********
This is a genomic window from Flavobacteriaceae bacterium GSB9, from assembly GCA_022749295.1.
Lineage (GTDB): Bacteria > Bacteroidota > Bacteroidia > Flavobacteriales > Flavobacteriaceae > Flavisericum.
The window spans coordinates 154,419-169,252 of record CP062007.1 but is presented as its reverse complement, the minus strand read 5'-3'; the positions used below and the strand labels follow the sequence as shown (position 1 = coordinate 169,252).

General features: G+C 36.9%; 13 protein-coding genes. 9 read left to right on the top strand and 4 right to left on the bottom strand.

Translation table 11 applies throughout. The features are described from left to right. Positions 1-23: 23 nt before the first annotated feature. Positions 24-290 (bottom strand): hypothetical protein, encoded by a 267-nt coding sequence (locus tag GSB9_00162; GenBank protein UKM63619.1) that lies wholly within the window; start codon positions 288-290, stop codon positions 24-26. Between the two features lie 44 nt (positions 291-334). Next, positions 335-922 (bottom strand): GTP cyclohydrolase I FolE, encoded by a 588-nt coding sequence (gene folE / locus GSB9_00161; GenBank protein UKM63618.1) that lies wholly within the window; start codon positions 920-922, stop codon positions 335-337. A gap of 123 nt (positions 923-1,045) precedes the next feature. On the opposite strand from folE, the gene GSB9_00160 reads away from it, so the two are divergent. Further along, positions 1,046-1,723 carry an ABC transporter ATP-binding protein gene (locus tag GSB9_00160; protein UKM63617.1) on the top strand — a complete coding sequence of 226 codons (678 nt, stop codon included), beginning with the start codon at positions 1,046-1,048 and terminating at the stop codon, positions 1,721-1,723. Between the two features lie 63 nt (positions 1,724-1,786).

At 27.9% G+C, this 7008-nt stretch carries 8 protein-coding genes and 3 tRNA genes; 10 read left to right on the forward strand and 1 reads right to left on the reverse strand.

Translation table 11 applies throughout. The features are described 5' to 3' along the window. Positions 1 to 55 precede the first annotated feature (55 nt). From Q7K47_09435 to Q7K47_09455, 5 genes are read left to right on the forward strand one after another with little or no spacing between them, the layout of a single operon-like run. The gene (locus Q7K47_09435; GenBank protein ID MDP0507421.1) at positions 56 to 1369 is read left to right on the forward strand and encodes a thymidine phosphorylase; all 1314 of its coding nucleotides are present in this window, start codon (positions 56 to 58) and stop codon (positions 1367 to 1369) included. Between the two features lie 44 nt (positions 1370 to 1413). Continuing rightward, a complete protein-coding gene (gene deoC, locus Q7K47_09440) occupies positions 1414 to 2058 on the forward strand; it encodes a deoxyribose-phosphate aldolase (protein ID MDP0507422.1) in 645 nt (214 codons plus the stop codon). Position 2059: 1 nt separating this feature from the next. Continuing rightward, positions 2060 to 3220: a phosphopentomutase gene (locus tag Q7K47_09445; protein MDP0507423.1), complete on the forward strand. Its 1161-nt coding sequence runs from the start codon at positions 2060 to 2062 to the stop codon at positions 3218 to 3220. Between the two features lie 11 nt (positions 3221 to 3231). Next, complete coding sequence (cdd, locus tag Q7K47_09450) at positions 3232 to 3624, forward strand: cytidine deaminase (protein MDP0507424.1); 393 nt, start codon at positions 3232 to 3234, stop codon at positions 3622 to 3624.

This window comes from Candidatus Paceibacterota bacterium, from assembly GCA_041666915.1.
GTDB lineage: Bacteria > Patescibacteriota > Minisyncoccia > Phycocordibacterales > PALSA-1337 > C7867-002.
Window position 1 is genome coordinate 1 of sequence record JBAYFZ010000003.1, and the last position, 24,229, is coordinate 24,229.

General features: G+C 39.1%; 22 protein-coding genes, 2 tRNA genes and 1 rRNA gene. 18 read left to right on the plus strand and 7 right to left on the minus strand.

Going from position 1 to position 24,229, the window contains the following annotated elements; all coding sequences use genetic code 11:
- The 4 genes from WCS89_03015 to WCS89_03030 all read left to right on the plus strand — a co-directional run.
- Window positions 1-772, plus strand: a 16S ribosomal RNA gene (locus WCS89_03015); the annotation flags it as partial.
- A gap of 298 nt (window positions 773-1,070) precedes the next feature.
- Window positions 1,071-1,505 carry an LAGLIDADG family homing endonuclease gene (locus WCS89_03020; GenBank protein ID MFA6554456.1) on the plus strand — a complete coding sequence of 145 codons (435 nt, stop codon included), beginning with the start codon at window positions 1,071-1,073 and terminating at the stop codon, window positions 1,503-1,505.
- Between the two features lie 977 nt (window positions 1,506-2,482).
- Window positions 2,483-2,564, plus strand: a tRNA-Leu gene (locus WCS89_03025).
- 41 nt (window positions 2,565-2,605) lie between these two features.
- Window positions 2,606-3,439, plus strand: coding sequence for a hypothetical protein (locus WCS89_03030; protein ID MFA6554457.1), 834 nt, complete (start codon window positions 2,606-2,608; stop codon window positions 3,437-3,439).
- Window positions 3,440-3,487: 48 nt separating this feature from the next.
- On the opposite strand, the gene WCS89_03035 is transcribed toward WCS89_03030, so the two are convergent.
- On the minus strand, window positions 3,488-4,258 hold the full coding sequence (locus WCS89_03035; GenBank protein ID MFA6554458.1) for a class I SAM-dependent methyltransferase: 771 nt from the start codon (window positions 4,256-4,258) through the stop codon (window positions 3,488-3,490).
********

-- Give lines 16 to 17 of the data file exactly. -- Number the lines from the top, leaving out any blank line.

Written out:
- Window positions 1,071-1,505 carry an LAGLIDADG family homing endonuclease gene (locus WCS89_03020; GenBank protein ID MFA6554456.1) on the plus strand — a complete coding sequence of 145 codons (435 nt, stop codon included), beginning with the start codon at window positions 1,071-1,073 and terminating at the stop codon, window positions 1,503-1,505.
- Between the two features lie 977 nt (window positions 1,506-2,482).